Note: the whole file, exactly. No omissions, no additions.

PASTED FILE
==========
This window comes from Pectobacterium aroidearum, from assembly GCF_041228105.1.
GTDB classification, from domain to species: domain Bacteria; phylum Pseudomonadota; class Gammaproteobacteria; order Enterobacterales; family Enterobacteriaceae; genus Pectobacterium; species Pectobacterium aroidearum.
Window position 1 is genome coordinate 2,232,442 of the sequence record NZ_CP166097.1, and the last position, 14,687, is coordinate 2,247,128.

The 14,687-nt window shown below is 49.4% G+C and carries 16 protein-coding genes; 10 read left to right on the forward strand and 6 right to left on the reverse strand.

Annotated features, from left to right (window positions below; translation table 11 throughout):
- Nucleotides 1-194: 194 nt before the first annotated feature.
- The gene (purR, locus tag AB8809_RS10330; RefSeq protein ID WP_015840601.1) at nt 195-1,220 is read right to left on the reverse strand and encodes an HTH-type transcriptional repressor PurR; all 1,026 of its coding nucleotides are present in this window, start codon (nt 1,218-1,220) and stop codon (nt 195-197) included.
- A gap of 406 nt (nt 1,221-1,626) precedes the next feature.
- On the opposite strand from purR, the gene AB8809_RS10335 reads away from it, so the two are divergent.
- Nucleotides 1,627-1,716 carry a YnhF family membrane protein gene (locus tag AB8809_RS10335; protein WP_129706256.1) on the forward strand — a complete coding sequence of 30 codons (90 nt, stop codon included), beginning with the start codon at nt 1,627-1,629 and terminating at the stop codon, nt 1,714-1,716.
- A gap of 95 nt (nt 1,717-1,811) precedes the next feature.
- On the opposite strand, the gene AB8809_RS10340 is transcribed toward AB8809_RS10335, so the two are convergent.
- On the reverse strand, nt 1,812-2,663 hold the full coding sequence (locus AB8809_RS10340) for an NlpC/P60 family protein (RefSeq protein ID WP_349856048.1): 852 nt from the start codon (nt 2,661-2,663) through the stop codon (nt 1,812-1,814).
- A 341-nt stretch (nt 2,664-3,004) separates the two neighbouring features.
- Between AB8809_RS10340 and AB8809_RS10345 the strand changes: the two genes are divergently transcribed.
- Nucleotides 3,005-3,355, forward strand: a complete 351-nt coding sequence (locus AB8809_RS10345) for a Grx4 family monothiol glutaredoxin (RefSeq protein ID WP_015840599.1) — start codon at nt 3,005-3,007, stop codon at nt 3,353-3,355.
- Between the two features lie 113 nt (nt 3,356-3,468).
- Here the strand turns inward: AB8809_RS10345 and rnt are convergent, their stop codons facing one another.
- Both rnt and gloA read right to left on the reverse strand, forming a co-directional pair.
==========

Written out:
This window comes from Pectobacterium aroidearum, from assembly GCF_041228105.1.
GTDB classification, from domain to species: domain Bacteria; phylum Pseudomonadota; class Gammaproteobacteria; order Enterobacterales; family Enterobacteriaceae; genus Pectobacterium; species Pectobacterium aroidearum.
Window position 1 is genome coordinate 2,232,442 of the sequence record NZ_CP166097.1, and the last position, 14,687, is coordinate 2,247,128.

The 14,687-nt window shown below is 49.4% G+C and carries 16 protein-coding genes; 10 read left to right on the forward strand and 6 right to left on the reverse strand.

Annotated features, from left to right (window positions below; translation table 11 throughout):
- Nucleotides 1-194: 194 nt before the first annotated feature.
- The gene (purR, locus tag AB8809_RS10330; RefSeq protein ID WP_015840601.1) at nt 195-1,220 is read right to left on the reverse strand and encodes an HTH-type transcriptional repressor PurR; all 1,026 of its coding nucleotides are present in this window, start codon (nt 1,218-1,220) and stop codon (nt 195-197) included.
- A gap of 406 nt (nt 1,221-1,626) precedes the next feature.
- On the opposite strand from purR, the gene AB8809_RS10335 reads away from it, so the two are divergent.
- Nucleotides 1,627-1,716 carry a YnhF family membrane protein gene (locus tag AB8809_RS10335; protein WP_129706256.1) on the forward strand — a complete coding sequence of 30 codons (90 nt, stop codon included), beginning with the start codon at nt 1,627-1,629 and terminating at the stop codon, nt 1,714-1,716.
- A gap of 95 nt (nt 1,717-1,811) precedes the next feature.
- On the opposite strand, the gene AB8809_RS10340 is transcribed toward AB8809_RS10335, so the two are convergent.
- On the reverse strand, nt 1,812-2,663 hold the full coding sequence (locus AB8809_RS10340) for an NlpC/P60 family protein (RefSeq protein ID WP_349856048.1): 852 nt from the start codon (nt 2,661-2,663) through the stop codon (nt 1,812-1,814).
- A 341-nt stretch (nt 2,664-3,004) separates the two neighbouring features.
- Between AB8809_RS10340 and AB8809_RS10345 the strand changes: the two genes are divergently transcribed.
- Nucleotides 3,005-3,355, forward strand: a complete 351-nt coding sequence (locus AB8809_RS10345) for a Grx4 family monothiol glutaredoxin (RefSeq protein ID WP_015840599.1) — start codon at nt 3,005-3,007, stop codon at nt 3,353-3,355.
- Between the two features lie 113 nt (nt 3,356-3,468).
- Here the strand turns inward: AB8809_RS10345 and rnt are convergent, their stop codons facing one another.
- Both rnt and gloA read right to left on the reverse strand, forming a co-directional pair.